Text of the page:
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TLMT’s Top 20 Albums of 2017

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Stephen White

With the holiday season almost here the Last Mixed Tape has delved deep come up with its top 20 albums of 2017. As with every year, only albums reviewed by TLMT make it on the list. 

20. Planet Parade – Mercury
What TLMT had to say: 
“The serene pop sound of Mercury is a welcoming one. And from beginning to end you can hear the craft Planet Parade put into their debut. Throughout the record the duo keep the calming tone of the music in tact, whilst also introducing elements of R&B, funk and synth-pop. Resulting in a solid confident debut that never wavers from what it sets out to do.”

19. This Other Kingdom – Rêvuer
What TLMT had to say: 
“With Rêveur This Other Kingdom achieves two things. One: they find the sonic heft their debut lacked with a strong overall production, and two: they give a very promising glimpse into their future explorations with a closing run-in that is truly inspired. And that is what second albums are all about.”

18. Rews – Pyro
What TLMT had to say: “Pyro is straightforward indie-rock, with a hint of pop added to the mix. And while this may sound like a path well trodden at this point, the collision of brute-force and care at the centre of the album makes for an interesting prospect, especially given this is the first full-length offering from Rews. There’s something bubbling underneath Rews as a band, and Pyro gives us a hint of that future potential.”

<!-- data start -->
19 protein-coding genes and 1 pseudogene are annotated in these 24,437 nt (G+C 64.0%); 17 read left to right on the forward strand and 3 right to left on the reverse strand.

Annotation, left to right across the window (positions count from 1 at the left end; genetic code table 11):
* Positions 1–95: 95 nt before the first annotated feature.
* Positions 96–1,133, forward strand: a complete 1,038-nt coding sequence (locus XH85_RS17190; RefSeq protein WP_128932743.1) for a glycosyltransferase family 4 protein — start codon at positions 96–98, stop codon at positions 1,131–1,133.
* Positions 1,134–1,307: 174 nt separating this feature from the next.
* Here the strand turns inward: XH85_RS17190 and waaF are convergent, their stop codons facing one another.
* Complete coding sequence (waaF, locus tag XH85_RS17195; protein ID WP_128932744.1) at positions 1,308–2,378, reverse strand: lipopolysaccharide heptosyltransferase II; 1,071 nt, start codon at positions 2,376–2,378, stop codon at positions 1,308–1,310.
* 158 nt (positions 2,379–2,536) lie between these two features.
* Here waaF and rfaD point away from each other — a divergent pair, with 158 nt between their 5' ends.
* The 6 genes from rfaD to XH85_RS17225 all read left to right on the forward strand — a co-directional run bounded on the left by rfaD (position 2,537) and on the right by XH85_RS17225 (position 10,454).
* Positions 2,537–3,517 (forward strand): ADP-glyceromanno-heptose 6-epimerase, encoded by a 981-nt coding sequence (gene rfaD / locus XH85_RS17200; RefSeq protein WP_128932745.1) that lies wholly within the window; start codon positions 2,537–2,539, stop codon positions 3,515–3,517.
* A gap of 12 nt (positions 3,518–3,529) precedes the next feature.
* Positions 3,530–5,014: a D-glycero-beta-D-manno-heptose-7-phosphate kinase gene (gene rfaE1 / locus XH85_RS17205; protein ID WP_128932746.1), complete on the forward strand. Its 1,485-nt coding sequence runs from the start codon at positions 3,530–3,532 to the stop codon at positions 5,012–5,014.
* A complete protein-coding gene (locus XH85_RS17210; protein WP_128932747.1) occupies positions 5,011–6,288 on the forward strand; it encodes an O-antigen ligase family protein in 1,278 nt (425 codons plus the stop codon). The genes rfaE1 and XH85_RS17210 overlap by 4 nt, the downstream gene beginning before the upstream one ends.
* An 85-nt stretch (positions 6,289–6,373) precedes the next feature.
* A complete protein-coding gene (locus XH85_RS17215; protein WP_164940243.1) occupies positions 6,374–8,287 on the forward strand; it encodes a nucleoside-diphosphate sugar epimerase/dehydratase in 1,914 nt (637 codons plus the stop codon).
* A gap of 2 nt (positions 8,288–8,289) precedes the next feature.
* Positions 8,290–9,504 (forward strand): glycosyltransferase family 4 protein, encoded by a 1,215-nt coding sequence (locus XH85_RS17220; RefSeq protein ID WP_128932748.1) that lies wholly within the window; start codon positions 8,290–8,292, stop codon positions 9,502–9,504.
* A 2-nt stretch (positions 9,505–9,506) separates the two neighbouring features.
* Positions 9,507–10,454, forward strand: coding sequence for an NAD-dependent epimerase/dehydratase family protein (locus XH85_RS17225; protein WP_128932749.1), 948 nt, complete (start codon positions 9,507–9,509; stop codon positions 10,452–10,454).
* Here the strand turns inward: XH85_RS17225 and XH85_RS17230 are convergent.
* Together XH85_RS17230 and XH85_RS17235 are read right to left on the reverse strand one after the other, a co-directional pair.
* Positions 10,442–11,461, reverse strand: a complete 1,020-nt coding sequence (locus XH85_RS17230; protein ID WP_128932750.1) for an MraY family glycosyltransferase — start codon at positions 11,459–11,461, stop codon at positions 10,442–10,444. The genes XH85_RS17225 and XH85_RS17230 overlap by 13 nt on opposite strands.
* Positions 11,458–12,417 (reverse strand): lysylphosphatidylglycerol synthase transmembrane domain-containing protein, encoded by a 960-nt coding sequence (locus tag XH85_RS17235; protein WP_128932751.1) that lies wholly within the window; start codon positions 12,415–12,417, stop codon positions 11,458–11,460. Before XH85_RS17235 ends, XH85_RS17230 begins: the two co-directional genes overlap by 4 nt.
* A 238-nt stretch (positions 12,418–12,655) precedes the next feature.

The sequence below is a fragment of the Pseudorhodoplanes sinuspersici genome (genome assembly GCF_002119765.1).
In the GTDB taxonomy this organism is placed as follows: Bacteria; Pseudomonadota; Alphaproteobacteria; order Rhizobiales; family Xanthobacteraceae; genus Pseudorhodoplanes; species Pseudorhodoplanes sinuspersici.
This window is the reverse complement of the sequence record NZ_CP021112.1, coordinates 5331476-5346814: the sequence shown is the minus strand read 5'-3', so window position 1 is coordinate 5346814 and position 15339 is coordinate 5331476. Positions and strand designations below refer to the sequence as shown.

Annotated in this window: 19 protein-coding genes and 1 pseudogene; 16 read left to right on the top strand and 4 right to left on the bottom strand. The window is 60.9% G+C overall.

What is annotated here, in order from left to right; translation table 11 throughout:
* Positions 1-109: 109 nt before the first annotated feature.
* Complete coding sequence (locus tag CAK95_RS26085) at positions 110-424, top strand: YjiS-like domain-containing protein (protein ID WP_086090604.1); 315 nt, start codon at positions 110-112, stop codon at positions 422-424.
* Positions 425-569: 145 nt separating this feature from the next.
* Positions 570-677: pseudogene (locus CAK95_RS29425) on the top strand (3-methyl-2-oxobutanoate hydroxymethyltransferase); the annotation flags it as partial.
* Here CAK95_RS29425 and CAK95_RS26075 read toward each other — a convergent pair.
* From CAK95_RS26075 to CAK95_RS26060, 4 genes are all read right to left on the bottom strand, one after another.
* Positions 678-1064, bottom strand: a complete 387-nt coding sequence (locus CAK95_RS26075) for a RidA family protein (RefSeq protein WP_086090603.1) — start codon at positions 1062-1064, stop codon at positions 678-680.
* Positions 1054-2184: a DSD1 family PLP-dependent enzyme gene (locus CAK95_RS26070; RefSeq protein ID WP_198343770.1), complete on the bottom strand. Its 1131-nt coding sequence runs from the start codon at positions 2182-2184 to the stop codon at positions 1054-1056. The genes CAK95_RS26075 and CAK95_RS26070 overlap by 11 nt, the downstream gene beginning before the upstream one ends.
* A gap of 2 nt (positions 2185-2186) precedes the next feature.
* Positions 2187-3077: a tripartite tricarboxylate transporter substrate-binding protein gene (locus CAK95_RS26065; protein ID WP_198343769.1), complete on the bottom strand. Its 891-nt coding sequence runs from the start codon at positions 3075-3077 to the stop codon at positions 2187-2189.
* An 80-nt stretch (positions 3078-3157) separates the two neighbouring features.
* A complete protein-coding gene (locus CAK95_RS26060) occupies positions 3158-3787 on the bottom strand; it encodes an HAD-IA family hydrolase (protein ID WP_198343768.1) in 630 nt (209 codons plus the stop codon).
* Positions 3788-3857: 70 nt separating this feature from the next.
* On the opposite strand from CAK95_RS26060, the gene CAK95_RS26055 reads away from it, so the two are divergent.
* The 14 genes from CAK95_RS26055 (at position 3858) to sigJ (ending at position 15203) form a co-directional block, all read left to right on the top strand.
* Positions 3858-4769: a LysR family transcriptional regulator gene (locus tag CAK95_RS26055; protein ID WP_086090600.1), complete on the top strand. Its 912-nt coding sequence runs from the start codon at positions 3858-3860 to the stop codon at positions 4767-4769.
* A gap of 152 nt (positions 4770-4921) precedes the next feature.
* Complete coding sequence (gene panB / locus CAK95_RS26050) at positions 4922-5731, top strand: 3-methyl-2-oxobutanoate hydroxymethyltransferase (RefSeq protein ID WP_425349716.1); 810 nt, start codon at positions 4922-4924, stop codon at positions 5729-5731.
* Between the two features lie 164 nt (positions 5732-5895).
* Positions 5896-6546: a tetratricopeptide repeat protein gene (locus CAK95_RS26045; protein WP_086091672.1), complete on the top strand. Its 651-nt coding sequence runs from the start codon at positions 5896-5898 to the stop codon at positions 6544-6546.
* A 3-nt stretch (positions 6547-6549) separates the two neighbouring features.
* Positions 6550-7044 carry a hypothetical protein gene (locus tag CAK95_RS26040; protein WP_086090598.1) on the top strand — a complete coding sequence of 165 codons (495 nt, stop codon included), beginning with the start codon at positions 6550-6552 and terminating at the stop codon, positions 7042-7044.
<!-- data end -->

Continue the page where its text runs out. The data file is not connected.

17. Bear Worship – Was
What TLMT had to say: 
“Oddities, Curios and the unexpected all shape Was. The album is not afraid of its stylization, nor is it afraid to fail. The entirety of the record feels like a journey led by Bear Worship into a world of his own invention, and a worthwhile one at that. Slightly manic, partly baffling, but fully charming.”

16. Ships – Precession
What TLMT had to say: 
“Brilliant in its execution, Ships’ Precession is truly impressive to behold. Shirking my expectations from the start, the record is as wide as it is deep while also keeping the central sound that makes clear Ships synth-pop sensibilities and delivers several stand-out tracks that will make their way into “press play and repeat” territory. Precession is a self-assured start from Ships.”

15. Ye Vagabonds – Ye Vagabonds
What TLMT had to say: 
“As organic an album you’re likely to hear this year, Ye Vagabonds debut is an uncluttered offering that moves with deft songwriting rather than bombast. Making for an intricate, handcrafted listen. While they don’t add anything new to the folk milieu, the duo captures the best aspects of the genre they so clearly love craft a record that is a joy to experience. Subtle but beautiful.”

14. Columbia Mills – A Safe Distance To Watch
What TLMT had to say: